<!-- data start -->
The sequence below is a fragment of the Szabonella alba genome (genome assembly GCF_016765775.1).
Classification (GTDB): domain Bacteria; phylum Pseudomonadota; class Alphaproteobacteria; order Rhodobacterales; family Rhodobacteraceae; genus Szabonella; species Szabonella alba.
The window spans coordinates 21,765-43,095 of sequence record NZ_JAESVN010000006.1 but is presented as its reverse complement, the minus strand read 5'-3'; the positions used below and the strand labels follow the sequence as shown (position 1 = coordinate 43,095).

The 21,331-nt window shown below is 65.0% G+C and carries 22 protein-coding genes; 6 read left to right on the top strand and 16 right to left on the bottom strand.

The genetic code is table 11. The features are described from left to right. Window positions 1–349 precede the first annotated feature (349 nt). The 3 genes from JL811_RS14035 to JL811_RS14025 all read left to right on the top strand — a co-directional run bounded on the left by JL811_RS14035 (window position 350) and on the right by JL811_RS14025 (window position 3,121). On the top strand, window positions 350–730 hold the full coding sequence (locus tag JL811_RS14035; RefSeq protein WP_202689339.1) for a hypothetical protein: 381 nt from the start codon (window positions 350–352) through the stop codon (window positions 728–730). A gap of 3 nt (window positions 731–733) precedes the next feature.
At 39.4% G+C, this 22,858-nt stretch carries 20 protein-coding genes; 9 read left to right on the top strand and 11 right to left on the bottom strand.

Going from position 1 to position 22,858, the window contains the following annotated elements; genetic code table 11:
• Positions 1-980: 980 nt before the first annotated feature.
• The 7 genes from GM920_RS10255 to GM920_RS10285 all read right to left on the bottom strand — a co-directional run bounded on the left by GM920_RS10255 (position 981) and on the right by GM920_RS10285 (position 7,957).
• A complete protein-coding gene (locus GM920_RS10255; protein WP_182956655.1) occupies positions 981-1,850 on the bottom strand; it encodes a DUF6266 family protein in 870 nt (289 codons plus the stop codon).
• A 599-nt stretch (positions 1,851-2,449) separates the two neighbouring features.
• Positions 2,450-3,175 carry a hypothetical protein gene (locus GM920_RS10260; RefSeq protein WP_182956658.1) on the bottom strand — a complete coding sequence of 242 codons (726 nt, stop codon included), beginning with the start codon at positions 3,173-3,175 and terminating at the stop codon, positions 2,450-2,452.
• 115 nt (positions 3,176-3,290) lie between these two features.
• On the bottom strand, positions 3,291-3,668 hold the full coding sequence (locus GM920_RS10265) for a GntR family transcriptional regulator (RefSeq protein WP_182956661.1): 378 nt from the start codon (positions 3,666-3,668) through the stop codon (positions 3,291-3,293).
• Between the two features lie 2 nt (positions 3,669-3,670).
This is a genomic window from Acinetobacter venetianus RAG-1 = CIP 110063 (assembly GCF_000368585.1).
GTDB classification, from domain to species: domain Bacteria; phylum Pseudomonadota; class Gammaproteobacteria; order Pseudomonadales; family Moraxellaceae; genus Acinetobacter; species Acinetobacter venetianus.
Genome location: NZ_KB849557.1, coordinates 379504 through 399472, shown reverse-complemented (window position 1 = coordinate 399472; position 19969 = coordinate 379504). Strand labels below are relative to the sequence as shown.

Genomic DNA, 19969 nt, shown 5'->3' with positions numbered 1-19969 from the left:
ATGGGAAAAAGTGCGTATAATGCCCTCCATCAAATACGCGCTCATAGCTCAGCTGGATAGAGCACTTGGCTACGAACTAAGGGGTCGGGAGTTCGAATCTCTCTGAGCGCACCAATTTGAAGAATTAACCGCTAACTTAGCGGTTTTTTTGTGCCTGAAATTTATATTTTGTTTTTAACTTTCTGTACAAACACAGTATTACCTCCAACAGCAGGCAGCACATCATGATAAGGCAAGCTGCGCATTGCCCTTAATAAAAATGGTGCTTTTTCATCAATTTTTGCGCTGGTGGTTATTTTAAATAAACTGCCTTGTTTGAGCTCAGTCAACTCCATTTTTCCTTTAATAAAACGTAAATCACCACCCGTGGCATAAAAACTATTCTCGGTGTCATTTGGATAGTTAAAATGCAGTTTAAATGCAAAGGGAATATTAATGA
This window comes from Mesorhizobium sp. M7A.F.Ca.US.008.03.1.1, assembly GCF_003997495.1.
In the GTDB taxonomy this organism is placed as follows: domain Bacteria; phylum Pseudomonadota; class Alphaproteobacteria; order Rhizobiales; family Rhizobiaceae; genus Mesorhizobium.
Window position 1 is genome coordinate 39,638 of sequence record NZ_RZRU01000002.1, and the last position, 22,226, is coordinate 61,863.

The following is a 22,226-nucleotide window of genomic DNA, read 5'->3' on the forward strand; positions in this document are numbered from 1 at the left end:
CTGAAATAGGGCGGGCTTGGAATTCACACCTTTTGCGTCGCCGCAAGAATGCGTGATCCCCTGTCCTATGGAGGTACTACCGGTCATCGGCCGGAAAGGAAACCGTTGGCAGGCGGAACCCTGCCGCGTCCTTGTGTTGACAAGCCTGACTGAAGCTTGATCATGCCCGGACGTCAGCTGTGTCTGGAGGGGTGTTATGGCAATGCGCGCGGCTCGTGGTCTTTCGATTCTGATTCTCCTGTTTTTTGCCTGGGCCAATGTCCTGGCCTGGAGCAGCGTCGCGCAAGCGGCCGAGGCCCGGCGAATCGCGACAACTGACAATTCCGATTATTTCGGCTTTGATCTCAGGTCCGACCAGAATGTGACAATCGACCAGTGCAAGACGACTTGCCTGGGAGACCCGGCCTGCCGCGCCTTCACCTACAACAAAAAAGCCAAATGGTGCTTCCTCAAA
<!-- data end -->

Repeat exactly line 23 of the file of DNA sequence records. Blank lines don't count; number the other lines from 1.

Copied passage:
Window position 1 is genome coordinate 39,638 of sequence record NZ_RZRU01000002.1, and the last position, 22,226, is coordinate 61,863.